Selection bias results from looking only at existing and supposedly successful LBEs, not the entire universe, which includes LBEs that failed. Anyone who tries to reach conclusions about what the winning formula is for a business by studying existing companies falls into this statistical trap. If LBE developers study only successful centers, any relationship they infer between their design, mix and management and their success will be misleading and quite possibly wrong. Rather than copying a formula for success, they may very well be copying the formula for failure. In addition to the problem of selection bias, there can be many factors that contribute to the success of existing centers that will not be present in the developer’s center. One simple example is cost. An older center cost less to build than one built at today’s prices, so what is profitable for the older LBE might not be profitable for a new center. Maybe the center failed originally and was bought by the existing owner for cents on the dollar. Maybe the existing center, although operating, is not generating enough profit to justify its replication elsewhere. (See the article below, Remember When by Frank Price, that discusses a current LBE copycat phenomenon.)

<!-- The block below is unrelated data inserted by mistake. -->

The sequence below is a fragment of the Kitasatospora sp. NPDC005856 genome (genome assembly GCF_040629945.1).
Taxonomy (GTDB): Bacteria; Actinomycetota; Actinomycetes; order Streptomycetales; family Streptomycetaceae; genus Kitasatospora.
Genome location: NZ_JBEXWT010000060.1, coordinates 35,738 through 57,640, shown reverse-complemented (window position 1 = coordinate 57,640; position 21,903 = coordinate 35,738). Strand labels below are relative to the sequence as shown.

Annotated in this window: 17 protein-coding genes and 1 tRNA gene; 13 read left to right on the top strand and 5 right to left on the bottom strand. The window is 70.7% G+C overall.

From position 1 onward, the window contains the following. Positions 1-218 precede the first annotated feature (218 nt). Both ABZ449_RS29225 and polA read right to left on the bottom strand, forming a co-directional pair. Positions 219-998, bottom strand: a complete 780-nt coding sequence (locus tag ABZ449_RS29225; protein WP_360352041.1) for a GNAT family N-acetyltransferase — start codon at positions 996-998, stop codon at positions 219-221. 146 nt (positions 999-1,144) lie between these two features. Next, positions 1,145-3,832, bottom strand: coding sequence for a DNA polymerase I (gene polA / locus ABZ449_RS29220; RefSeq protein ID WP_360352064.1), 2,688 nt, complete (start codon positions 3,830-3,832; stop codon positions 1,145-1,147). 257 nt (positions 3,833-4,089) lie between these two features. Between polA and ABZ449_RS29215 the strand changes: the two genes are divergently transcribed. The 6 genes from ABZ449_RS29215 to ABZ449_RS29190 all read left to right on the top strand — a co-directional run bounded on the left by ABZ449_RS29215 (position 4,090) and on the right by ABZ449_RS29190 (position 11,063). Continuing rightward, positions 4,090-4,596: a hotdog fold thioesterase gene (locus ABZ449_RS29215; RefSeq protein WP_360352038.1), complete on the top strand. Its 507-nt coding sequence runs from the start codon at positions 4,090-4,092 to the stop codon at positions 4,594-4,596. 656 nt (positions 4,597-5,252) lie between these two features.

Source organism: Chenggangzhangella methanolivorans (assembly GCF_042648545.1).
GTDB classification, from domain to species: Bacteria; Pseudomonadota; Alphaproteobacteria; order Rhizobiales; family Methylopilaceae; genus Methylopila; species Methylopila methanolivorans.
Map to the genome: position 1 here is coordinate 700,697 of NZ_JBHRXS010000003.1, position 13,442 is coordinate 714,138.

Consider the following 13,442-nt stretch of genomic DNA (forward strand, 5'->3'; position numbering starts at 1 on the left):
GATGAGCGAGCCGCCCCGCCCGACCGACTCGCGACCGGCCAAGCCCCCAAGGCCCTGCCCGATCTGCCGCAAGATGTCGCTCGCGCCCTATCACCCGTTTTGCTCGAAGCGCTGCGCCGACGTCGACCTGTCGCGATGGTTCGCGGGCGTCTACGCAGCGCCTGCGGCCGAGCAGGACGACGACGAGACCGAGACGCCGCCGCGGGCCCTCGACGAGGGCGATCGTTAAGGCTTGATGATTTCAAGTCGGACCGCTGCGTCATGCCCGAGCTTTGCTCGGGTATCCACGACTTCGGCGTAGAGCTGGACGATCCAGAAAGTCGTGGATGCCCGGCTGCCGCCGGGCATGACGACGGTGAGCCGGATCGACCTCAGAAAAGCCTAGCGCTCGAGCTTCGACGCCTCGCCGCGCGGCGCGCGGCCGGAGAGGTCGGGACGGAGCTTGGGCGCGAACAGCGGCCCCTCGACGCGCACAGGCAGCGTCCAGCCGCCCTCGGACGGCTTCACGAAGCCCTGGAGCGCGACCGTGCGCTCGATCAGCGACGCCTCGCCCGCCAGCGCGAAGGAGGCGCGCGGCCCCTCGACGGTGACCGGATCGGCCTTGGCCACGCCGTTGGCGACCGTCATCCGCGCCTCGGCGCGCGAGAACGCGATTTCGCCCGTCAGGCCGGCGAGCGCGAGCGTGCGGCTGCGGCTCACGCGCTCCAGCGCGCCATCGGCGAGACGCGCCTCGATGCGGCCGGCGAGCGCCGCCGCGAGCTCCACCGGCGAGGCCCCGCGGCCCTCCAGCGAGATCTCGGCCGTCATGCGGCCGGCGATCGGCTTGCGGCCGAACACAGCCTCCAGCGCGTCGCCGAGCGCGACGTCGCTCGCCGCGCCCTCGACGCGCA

Put simply, this is the tendency for people to be over-optimistic about the outcome of their planned actions. This may include overestimating the likelihood of positive outcomes and under-estimating the likelihood of negative events.
In the planning of LBEs, we often see entrepreneurs overestimate their revenues and underestimate both costs and operating expenses. We often refer to this phenomenon as seducing yourself with the pro forma.
Considering the flawed nature of the human cognitive condition when it comes to entrepreneurs starting businesses, can LBE entrepreneurs have a better success rate and can industry roadkill be prevented? Perhaps not entirely. Blind ambition will continue to drive many entrepreneurial ventures.